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Cell. 2018 Jul 26;174(3):716-729.e27. doi: 10.1016/j.cell.2018.05.061. Epub 2018 Jun 28.

Recovering Gene Interactions from Single-Cell Data Using Data Diffusion.

Author information

1
Program for Computational and Systems Biology, Sloan Kettering Institute, Memorial Sloan Kettering Cancer Center, New York, NY, USA.
2
Program for Computational and Systems Biology, Sloan Kettering Institute, Memorial Sloan Kettering Cancer Center, New York, NY, USA; Department of Applied Physics and Applied Math, Columbia University, New York, NY, USA.
3
Program for Computational and Systems Biology, Sloan Kettering Institute, Memorial Sloan Kettering Cancer Center, New York, NY, USA; Institute of Biotechnology, Vilnius University, Vilnius, Lithuania.
4
Department of Genetics, Department of Computer Science, Yale University, New Haven, CT, USA.
5
Program for Computational and Systems Biology, Sloan Kettering Institute, Memorial Sloan Kettering Cancer Center, New York, NY, USA; Department of Biological Sciences, Columbia University, New York, NY, USA.
6
Department of Genetics, Department of Computer Science, Yale University, New Haven, CT, USA; Applied Mathematics Program, Yale University, New Haven, CT, USA.
7
Garvan Institute of Medical Research, Darlinghurst, NSW, Australia.
8
Whitehead Institute for Biomedical Research, MIT, Cambridge, MA, USA.
9
Applied Mathematics Program, Yale University, New Haven, CT, USA.
10
Department of Genetics, Department of Computer Science, Yale University, New Haven, CT, USA; Applied Mathematics Program, Yale University, New Haven, CT, USA. Electronic address: smita.krishnaswamy@yale.edu.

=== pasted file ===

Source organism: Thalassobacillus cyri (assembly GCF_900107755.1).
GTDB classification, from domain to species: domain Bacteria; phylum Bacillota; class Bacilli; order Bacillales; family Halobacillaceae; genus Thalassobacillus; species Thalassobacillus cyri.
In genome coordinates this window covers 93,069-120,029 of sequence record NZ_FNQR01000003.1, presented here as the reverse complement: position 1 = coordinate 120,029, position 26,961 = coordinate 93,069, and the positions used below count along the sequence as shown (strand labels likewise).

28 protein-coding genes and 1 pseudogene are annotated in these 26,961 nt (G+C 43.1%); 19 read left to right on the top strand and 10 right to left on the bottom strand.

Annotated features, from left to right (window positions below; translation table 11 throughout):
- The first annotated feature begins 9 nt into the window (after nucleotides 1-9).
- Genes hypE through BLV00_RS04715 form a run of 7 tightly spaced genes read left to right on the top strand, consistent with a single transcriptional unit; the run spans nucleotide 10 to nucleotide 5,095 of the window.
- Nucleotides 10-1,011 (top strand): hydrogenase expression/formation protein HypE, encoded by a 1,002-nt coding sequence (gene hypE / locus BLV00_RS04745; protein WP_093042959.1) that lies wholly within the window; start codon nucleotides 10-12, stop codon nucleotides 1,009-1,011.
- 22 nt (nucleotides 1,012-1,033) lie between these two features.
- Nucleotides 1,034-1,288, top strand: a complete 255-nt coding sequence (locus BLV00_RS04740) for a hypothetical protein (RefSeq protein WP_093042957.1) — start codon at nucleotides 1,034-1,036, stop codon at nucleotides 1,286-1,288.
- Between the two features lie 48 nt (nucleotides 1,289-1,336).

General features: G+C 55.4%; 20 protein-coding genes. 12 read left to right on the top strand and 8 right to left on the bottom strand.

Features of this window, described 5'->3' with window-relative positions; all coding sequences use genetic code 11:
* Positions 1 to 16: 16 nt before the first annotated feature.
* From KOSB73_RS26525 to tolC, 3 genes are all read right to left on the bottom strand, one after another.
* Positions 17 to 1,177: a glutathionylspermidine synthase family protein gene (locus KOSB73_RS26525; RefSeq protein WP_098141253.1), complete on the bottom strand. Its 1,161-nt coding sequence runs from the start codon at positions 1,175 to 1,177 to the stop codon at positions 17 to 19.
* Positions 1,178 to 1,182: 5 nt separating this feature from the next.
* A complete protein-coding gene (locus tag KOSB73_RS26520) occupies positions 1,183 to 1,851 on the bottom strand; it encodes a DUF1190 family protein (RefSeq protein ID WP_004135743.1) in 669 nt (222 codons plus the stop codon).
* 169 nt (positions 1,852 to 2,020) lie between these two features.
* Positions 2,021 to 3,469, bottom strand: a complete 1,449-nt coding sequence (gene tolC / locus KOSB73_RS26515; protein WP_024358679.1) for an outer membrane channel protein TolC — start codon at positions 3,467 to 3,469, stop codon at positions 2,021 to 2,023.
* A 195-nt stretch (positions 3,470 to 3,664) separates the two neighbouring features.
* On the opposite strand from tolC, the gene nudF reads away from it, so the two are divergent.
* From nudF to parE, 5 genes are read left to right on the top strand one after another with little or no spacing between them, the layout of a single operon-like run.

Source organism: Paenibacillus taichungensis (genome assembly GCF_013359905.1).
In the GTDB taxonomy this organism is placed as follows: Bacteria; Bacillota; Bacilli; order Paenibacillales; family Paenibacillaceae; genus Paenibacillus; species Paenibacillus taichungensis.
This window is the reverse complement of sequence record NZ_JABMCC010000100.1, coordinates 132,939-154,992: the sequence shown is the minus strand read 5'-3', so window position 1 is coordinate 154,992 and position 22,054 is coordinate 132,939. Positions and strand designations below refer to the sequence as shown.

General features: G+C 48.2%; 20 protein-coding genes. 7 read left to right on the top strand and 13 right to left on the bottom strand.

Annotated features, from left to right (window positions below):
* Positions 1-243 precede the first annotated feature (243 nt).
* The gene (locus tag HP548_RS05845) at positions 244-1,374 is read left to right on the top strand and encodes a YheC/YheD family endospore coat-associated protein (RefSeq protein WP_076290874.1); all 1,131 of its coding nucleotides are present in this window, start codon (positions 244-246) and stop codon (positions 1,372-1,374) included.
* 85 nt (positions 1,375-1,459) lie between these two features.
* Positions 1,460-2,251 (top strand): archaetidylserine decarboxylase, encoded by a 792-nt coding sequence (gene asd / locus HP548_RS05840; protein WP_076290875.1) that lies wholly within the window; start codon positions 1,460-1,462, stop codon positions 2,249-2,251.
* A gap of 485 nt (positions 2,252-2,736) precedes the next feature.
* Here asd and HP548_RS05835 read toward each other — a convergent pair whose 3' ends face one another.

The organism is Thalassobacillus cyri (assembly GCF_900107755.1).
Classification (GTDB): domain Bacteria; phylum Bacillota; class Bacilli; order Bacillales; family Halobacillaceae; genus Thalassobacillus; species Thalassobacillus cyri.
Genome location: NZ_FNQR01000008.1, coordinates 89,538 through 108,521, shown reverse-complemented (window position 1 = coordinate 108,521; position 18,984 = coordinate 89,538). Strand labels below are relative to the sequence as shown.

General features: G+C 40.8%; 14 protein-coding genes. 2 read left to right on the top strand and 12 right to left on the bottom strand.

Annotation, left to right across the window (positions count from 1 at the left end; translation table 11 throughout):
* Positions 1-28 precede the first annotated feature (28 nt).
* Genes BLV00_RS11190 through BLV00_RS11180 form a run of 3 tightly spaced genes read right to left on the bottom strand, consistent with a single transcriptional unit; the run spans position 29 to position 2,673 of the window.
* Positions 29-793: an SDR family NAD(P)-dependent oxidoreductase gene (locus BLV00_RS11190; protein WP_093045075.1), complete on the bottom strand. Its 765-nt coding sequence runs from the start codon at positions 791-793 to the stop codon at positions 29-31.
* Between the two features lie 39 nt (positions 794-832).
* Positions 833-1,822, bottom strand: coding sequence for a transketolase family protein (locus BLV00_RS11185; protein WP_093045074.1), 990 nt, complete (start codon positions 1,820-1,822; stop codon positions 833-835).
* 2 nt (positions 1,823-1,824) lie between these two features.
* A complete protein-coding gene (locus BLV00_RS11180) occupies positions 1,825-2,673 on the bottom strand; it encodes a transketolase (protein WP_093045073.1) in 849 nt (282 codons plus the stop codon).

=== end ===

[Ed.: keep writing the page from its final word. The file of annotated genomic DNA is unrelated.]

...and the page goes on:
11
Program for Computational and Systems Biology, Sloan Kettering Institute, Memorial Sloan Kettering Cancer Center, New York, NY, USA. Electronic address: peerd@mskcc.org.

Abstract

Single-cell RNA sequencing technologies suffer from many sources of technical noise, including under-sampling of mRNA molecules, often termed "dropout," which can severely obscure important gene-gene relationships. To address this, we developed MAGIC (Markov affinity-based graph imputation of cells), a method that shares information across similar cells, via data diffusion, to denoise the cell count matrix and fill in missing transcripts. We validate MAGIC on several biological systems and find it effective at recovering gene-gene relationships and additional structures. Applied to the epithilial to mesenchymal transition, MAGIC reveals a phenotypic continuum, with the majority of cells residing in intermediate states that display stem-like signatures, and infers known and previously uncharacterized regulatory interactions, demonstrating that our approach can successfully uncover regulatory relations without perturbations.

KEYWORDS:

EMT; imputation; manifold learning; regulatory networks; single-cell RNA sequencing

PMID:
29961576
DOI:
10.1016/j.cell.2018.05.061
[Indexed for MEDLINE]

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